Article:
Hearables: The Next Big Thing in Wearable Technology

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They’re everywhere. Wearable devices and activity trackers are on every arm in every town. No longer simply gadgets for tech-crazy early adopters, wearables entered the mainstream in recent years, largely via fitness tracking devices.

Their current form factor, epitomized by slim, sleek wristbands, is leading to a certain measure of market saturation and consumer burnout. Consumers are largely unwilling to modify their behaviors to ensure that wearables can deliver accurate data and function at peak performance. Additionally, devices such as Google Glass and the Apple Watch failed to achieve the kind of market penetration manufacturers originally anticipated.

Enter the hearable. Capitalizing on the ubiquity of devices we already use every day, the next wave of wearable gadgets aims to integrate wearable technology into hearing aids, headphones, and earbuds. By moving the tech from the wrist to the ear and eliminating displays, hearables are an ideal tool for enhanced hearing and communication, active noise cancellation, and the ability to truly hear what one wants to hear in the surrounding world.

Hearable Devices, Defined

Hearables are the next step in the evolution of headphones. These technically advanced devices move well beyond the current crop of Bluetooth earbuds to offer an endless array of potential applications.

Smart headphones can be used for fitness tracking, medical monitoring, as voice assistants, and can work seamlessly with augmented reality setups. Voice input capabilities allow users to receive results directly into their ears, making them an essential tool for any professionals that need information from their clients.

Combining high-quality audio with the functionality of a smartwatch, hearables are on pace to steal the market from traditional headphones and hearing aids. Your ears are a natural fit for using these devices as health monitors.

With a consistent level of blood flow, the ears offer a stable environment for measuring vital signs. Unlike traditional wearables, whose accuracy can be affected by the movement of your body, hearables are more reliable instruments for measuring heart rate and blood pressure.

A Little Bit of Background

Wireless earbuds and headsets have been available since for nearly ten years, though consumers seemed reluctant to adopt the technology. Following the 2006 release of Bluetooth Advanced Audio Distribution Profile (A2DP), headsets and wireless headphones became widely available with support offered on many cell phones.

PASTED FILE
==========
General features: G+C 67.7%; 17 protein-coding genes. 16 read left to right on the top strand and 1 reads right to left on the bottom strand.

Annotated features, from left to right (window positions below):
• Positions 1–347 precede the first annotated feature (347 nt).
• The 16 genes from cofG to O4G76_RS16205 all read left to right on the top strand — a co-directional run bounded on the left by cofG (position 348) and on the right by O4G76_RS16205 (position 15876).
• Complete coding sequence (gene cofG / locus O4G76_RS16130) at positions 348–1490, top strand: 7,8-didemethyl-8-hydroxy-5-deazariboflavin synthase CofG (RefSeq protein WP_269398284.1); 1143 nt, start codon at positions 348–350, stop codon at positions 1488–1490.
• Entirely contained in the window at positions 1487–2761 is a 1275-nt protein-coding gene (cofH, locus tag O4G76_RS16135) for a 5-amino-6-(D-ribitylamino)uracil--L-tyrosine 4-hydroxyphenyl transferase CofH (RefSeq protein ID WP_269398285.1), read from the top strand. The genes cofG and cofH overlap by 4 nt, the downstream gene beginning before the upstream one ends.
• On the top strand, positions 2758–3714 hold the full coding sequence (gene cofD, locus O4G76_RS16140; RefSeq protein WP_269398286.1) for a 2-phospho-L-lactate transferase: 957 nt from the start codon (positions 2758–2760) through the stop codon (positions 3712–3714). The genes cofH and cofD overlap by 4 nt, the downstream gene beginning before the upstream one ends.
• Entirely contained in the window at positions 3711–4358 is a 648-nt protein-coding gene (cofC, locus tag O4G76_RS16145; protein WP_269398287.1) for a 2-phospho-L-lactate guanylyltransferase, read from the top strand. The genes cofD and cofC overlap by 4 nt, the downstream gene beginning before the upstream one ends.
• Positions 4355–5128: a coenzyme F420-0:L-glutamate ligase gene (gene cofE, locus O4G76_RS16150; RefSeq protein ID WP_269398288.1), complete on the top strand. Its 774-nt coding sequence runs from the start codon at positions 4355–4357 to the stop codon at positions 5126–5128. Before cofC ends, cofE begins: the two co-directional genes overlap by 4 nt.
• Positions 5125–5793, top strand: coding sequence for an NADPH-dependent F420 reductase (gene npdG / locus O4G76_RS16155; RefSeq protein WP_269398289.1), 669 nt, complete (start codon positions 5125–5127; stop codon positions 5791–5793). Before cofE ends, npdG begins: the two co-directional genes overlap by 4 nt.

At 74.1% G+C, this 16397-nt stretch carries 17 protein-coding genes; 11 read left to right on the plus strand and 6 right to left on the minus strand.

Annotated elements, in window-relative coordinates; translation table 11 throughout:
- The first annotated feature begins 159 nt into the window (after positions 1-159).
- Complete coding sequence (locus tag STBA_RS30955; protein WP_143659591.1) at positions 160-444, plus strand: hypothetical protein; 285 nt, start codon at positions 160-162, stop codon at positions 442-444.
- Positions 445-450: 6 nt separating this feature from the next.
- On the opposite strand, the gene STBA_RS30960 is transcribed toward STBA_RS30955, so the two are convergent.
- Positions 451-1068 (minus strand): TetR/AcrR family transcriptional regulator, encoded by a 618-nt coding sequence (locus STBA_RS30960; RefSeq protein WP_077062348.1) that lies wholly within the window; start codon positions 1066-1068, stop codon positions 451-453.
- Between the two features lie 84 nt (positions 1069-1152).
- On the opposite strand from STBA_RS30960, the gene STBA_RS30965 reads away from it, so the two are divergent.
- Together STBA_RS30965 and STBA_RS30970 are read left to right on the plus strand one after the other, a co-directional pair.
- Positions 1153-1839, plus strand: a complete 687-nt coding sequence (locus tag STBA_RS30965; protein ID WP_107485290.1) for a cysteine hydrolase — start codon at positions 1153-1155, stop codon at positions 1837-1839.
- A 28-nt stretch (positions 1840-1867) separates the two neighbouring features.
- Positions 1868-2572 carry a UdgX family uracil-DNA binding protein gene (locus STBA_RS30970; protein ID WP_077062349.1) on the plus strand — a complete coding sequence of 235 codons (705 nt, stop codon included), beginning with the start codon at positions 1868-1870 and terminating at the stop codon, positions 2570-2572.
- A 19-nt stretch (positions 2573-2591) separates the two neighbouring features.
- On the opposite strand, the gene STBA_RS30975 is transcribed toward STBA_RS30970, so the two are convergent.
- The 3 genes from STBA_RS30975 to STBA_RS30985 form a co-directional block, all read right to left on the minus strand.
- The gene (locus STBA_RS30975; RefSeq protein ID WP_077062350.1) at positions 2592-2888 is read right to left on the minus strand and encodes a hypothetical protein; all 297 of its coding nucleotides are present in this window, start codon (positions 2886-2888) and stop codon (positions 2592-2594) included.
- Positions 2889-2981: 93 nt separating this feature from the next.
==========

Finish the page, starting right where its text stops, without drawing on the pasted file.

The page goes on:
The market for Bluetooth devices, however, was relatively slow to develop and did not see significant traction until the end of 2014. Wireless headphone manufacturers found that their supply could not keep up with the demands of holiday shoppers.

The move to wireless devices may owe credit to the omnipresence of mobile video. With mobile music, users did not need to have as much interaction with their devices; mobile video requires users to hold their tablet or phone in their hands, rendering the cord a cumbersome distraction.

The Next Big Wave of Wearable Technology

With big name electronics manufacturers poised to jump on the hearables bandwagon, we are about to see a massive wave of these devices flood the mass market.

Experts predict that the market for hearable devices could exceed $16 billion by 2020. The ability to tailor technology to multiple markets gives hearables the potential to pull market share from wearables, headphones, and medical hearing devices all at once.

One major indicator of the market potential for hearables is Apple’s recent foray into the scene. Always on the forefront of tech trends, the recent introduction of wireless Airpods paired with the iPhone 7 is a potent harbinger of the near-future shift of the market towards wireless, cordless headphones.

By making their products proprietary and completely removing any input device for traditional corded headphones, Apple is forcing their gigantic user base (and massive market share) towards hearables as their new normal.

Much like the transition from Walkmen to iPods over a decade ago, as Bluetooth wireless earbuds become the norm for a whole generation of users, hearable devices will become a dominant technology.